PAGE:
Acting as the administrator of the estate of the appellee's deceased husband, the appellant brought this action to prevent the appellee from collecting the proceeds of several insurance policies on the deceased's life. The appellant contends that the appellee killed her husband by an act of murder or voluntary manslaughter and that she is thus barred under Code Ann. 56-2506 (Ga. L. 1960, pp. 289, 687) from receiving the insurance benefits. The appellee was indicted for murder but was found guilty of involuntary manslaughter as a lesser included offense. In this appeal from the grant of the appellee's motion for summary judgment, we are called upon to determine whether a certified copy of the involuntary manslaughter conviction could be considered as evidence that the appellee was innocent of an intentional homicide. Held:
"The general rule in this country is that the record in a criminal prosecution is no bar to a subsequent civil action arising from the same occurrence, and is not competent evidence in the civil action. [Cit.] This is the rule in Georgia [Cits.] The reasons for the rule were enunciated in [ Cottingham v. Weeks, 54 Ga. 275 (1875)
] as follows: 'It (the subsequent civil action) is not between the same parties; different rules, as to the competency of witnesses and as to the weight of evidence necessary to the finding, exist. Besides, the present plaintiff was in no sense a party (to the criminal prosecution); she had not part nor lot in it; she could not even examine or cross-examine a witness.' " Webb v. McDaniel, 218 Ga. 366
, 368 (127 SE2d 900
An exception to this rule is established by the following language from Code 56-2506, supra: "No person who commits murder or voluntary manslaughter and no person who conspires with another to commit murder shall receive any benefits from any insurance policy on the life of the deceased even though the person so killing or conspiring be named beneficiary in such an insurance policy. A plea of guilty or a judicial finding of guilt, not reversed or otherwise set aside as to any such crimes shall be prima facie evidence of guilt under this section . . ." (Emphasis supplied.) The appellee contends that by implication this statute renders her conviction for involuntary manslaughter admissible as prima facie evidence of her innocence of the greater offenses.
We reject this construction of the statute for several reasons. In the first place, it violates the statutory construction maxim, "expressio unius est exclusio alterius" -- the expression of one thing implies the exclusion of another. Had the General Assembly intended to permit the introduction of the result in a criminal case as evidence of innocence in the civil action, it is reasonable to assume that the statute would contain specific language to that effect. Instead, the statute refers only to pleas of guilty and judicial findings of guilt and provides that they shall be admissible only as evidence of guilt. Furthermore, to interpret the term "judicial finding of guilt" as applicable to a conviction of involuntary manslaughter, so as to render such a conviction admissible as evidence that no greater offense was committed, would give an advantage to one convicted of involuntary manslaughter not shared by one acquitted of all criminal charges arising out of the insured's death. Such a result could only be characterized as irrational. Finally, there is a compelling reason for permitting the admission of a conviction as evidence of guilt while not permitting the admission of an acquittal as evidence of innocence, viz: The burden of proof in a criminal case is greater than in a civil case. Thus, while it may be presumed that evidence sufficient to convict beyond a reasonable doubt would also support a finding of guilt under the preponderance of evidence standard applicable in civil cases, it does not follow that an acquittal under the criminal standard would demand a finding of innocence under the civil one. See Webb v. McDaniel, supra, at 368. For these reasons, we hold that the trial court erred in accepting the appellee's conviction for involuntary manslaughter as prima facie evidence in this case that she did not commit murder or voluntary manslaughter. The grant of summary judgment in her favor is accordingly reversed.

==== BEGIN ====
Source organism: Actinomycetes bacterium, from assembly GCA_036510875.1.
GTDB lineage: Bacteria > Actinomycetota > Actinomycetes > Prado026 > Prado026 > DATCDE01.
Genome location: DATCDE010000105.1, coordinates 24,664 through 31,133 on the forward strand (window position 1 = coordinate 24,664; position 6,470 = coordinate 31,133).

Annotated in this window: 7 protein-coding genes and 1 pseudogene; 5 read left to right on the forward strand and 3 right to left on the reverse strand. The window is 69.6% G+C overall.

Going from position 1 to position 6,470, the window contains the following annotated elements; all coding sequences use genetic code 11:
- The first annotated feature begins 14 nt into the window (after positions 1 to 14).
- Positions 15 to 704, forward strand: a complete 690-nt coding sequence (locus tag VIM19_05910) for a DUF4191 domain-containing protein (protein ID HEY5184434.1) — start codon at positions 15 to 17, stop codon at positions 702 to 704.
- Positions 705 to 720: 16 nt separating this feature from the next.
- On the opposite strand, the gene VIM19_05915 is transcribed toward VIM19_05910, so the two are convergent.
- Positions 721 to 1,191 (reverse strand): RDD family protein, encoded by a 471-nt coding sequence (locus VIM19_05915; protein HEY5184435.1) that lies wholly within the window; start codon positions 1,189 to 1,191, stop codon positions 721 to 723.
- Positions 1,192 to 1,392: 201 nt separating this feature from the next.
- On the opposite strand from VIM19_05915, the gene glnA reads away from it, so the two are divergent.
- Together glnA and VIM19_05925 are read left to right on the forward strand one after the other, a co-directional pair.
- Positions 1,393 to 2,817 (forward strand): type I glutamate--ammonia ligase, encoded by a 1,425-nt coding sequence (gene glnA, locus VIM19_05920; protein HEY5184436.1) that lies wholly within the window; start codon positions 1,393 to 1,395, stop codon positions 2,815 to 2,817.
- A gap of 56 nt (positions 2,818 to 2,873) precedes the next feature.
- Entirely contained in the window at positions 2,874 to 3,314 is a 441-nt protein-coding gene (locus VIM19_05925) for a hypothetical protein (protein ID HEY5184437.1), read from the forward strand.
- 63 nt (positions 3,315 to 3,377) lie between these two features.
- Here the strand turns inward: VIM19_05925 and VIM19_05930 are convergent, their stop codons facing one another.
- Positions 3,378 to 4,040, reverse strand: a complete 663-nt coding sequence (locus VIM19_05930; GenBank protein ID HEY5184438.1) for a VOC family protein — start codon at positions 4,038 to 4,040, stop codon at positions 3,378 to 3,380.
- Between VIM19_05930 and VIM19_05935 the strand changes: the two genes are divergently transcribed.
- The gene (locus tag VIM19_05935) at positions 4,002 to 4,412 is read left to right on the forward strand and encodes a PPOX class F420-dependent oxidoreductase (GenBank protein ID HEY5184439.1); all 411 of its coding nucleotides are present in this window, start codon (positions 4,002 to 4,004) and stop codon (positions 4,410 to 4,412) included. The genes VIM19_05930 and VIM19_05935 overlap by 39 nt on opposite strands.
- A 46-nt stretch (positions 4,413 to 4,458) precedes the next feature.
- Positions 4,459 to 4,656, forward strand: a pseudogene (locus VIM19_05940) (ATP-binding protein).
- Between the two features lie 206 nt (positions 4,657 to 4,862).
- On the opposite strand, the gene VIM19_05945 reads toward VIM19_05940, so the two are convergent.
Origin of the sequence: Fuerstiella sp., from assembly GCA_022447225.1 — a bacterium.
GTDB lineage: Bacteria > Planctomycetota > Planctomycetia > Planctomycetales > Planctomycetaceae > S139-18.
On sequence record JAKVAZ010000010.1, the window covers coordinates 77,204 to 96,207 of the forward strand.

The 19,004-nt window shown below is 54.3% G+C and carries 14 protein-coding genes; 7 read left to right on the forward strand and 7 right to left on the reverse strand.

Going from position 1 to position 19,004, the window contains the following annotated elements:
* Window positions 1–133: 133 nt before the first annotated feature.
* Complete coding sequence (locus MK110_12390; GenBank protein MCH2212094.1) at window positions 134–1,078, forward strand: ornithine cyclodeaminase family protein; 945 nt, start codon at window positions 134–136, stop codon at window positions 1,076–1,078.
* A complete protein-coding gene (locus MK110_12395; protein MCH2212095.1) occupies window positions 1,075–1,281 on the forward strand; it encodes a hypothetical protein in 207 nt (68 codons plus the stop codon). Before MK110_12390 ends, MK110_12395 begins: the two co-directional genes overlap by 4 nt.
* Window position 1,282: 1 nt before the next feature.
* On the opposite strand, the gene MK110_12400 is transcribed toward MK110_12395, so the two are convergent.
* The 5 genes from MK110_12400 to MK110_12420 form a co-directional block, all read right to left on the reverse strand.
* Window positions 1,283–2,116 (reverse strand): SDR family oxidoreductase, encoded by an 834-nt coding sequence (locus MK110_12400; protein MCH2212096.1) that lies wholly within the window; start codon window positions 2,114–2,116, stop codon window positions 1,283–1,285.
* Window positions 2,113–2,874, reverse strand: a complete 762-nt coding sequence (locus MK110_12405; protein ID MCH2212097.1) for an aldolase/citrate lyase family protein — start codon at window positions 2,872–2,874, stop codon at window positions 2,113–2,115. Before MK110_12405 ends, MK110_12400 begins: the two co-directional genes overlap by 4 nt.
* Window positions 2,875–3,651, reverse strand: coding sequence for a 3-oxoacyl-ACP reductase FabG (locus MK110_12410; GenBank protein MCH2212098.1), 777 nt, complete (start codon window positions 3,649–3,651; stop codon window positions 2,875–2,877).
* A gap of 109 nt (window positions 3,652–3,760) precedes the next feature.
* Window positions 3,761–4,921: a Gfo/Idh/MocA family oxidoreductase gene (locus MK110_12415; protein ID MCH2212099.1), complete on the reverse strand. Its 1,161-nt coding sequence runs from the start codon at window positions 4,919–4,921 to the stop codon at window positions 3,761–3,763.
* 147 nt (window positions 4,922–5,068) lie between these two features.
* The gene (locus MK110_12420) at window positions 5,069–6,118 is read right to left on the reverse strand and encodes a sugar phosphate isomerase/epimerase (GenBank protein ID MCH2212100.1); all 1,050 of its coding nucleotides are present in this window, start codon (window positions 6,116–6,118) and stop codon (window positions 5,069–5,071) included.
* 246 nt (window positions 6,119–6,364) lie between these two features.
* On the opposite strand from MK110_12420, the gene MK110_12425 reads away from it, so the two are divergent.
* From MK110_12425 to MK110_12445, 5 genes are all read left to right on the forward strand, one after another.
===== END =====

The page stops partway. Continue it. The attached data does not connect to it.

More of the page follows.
E. Marcus Davis, for appellee.